How many times have you heard this mentioned in casual conversation amongst healthcare providers?Perhaps during a heated exchange on television, or when talking about doing things we aren’t comfortable doing to our patients. Perhaps you have even mentioned it yourself.
The fact is, it takes a lot – A LOT – to lose a medical license or license to practice. Yes, bumps along the road in our career can happen, but realistically speaking, what licensing board would have a vested interest in removing providers from an already strained healthcare system?
[Read more…] about “I’m not putting my license on the line”
Current Healthcare Education
One of the challenges of deciding what content to provide your online community is the amount and frequency of new information that is being published. As healthcare providers, the task is daunting just to keep up with what is going on in your specialty, even more so if you are reviewing your profession in general. One of the benefits of Provider Practice Essentials workshops for attendees is the personalized attention provided by faculty. This not only includes hands on workshops but plenty of Q & A opportunities. In one of my recent discussions with Course Director, Rachel Beatty she shared some of the numerous questions asked by attendees. One of the most pressing questions surrounded the topic of “age adjusted d-dimer”. [Read more…] about Age Adjusted D-Dimer
Head Injury Actions
You will or have seen a multitude of pediatric head injuries come into your practice setting with sometimes frantic parents/caretakers with great concern over their loved one’s wellbeing. The first determination to make, which may be done quickly, is taking immediate action or rather reassure and prevent unnecessary intervention/radiation exposure. In situations such as this, there are available evidence-based clinical tools/algorithms to help assist your plan of care.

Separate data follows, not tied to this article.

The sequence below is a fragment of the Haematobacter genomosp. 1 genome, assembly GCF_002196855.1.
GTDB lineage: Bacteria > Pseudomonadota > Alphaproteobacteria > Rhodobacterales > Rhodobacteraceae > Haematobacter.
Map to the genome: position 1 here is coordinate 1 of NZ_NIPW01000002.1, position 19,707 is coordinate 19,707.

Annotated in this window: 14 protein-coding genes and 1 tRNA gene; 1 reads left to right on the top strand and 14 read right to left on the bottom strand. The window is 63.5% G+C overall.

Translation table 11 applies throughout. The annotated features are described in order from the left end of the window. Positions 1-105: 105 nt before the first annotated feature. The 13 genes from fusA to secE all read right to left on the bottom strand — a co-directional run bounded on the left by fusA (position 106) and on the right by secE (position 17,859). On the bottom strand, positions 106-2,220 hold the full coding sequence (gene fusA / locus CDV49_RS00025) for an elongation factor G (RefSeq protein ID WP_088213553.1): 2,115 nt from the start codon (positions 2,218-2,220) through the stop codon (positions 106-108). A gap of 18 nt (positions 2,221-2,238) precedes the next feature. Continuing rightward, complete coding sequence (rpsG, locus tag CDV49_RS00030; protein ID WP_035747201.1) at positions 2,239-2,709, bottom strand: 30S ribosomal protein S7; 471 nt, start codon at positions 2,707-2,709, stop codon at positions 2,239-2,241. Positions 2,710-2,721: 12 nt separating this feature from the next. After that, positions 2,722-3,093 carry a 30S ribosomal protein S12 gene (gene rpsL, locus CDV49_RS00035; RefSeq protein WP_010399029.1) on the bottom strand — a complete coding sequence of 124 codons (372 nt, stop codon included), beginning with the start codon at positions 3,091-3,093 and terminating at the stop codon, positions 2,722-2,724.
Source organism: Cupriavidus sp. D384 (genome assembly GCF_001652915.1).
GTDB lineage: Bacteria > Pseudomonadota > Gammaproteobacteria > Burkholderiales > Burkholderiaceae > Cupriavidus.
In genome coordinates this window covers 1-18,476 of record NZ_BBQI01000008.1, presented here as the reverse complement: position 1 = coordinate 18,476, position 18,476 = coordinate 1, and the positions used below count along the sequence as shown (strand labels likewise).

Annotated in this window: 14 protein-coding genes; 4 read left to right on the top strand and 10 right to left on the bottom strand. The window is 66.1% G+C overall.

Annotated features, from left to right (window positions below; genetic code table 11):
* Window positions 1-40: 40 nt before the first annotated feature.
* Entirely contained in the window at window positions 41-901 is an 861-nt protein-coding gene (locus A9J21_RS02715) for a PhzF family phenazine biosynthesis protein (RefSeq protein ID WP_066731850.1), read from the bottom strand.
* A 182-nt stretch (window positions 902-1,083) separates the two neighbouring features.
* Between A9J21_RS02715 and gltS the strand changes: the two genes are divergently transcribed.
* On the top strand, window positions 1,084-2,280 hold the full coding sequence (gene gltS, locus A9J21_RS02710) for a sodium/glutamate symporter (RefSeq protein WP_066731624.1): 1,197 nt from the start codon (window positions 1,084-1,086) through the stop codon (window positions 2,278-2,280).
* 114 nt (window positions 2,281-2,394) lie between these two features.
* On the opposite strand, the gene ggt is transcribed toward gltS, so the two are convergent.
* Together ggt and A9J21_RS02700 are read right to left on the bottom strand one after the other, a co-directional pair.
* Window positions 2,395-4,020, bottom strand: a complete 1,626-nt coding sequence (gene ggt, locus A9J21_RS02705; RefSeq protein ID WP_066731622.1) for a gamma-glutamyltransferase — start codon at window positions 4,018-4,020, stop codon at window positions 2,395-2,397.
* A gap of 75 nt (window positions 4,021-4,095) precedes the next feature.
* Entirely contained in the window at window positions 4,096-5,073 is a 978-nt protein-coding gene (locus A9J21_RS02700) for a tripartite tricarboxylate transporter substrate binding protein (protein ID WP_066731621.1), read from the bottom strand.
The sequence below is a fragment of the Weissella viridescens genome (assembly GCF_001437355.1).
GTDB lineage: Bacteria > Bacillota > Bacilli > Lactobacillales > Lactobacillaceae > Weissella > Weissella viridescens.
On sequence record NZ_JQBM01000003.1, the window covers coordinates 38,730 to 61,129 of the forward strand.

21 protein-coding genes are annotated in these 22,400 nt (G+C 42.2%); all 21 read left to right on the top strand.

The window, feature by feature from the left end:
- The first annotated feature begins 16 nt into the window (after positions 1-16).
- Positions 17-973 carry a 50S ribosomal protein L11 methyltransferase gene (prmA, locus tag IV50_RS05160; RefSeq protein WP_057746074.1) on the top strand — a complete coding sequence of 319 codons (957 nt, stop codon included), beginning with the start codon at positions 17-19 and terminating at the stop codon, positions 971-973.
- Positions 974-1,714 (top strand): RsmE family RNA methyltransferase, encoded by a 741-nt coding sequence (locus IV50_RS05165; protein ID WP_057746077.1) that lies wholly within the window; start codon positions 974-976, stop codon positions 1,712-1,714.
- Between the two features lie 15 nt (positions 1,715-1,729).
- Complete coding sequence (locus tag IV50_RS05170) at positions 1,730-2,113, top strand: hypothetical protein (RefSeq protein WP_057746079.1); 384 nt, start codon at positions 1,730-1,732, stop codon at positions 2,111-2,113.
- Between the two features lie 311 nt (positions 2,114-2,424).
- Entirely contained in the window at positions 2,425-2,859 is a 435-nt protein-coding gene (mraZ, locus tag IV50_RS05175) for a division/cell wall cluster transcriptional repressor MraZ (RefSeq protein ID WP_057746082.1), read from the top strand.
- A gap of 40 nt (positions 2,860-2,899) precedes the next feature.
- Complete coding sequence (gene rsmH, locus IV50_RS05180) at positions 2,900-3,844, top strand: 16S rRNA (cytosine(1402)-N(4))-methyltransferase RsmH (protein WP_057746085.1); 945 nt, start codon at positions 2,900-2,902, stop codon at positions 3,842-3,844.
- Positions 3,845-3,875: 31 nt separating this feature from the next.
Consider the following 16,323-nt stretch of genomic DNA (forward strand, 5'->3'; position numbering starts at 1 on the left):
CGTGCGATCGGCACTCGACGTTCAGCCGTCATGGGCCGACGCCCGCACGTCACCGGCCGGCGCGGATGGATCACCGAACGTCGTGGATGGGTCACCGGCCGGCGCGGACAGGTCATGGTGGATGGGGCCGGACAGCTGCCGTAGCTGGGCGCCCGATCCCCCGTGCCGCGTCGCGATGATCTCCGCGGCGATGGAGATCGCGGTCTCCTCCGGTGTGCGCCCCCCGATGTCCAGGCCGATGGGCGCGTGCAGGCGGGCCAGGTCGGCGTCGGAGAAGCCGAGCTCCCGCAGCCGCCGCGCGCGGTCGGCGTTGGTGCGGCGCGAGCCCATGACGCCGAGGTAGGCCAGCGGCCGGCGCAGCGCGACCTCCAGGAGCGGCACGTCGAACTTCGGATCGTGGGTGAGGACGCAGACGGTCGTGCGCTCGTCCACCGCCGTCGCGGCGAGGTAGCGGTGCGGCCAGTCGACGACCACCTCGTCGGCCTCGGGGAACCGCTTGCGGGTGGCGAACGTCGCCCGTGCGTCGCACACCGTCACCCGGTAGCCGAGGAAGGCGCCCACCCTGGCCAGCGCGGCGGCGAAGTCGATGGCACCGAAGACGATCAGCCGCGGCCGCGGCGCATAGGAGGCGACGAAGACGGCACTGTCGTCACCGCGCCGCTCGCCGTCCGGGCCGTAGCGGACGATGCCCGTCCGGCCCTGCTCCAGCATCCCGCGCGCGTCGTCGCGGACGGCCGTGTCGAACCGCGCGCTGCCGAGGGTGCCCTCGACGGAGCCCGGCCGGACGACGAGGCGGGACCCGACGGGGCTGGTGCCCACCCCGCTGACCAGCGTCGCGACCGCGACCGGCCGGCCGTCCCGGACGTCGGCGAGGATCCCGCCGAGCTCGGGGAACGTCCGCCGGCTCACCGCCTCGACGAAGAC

In our society significant emphasis is placed on higher education, specifically the number of levels of higher education. At one point in time, having a high school diploma was sufficient for most professions, and a college degree made you stand out and put you in line for management of some sort. Doctorate level education was reserved for professionals such as Physicians and Dentists, or career academics like college level professors. As more and more people went on to college and obtained degrees, the Bachelor’s degree replaced the High School diploma as the entry level of higher education and the Master’s degree was conferred upon those who sought more advanced training in specific fields and wished to further their careers.
Let’s explore a few areas where just a simple change in our own actions can reap huge benefits for both ourselves and our patients.
The Stress of Hospitals
Emergency departments can be a stressful place, both for patient’s and healthcare providers. Patient’s are often scared, in pain or other distress, and anxious about what is happening to them, and what is about to happen to them. As Providers, we are often caring for multiple sick and/or injured patients who all want one-on-one attention, constant interruption by nurses and other staff, plus keeping things like patient satisfaction and turn-around times in the back of our minds so that we can satisfy administration’s expectation of us. This mixture can easily lead to dissatisfaction by both patients and Providers, which is completely counter to the reasons many of us went into the practice of Emergency Medicine in the first place. It doesn’t have to be like this, and I can show you some ways to help improve everyone’s experience in the ER.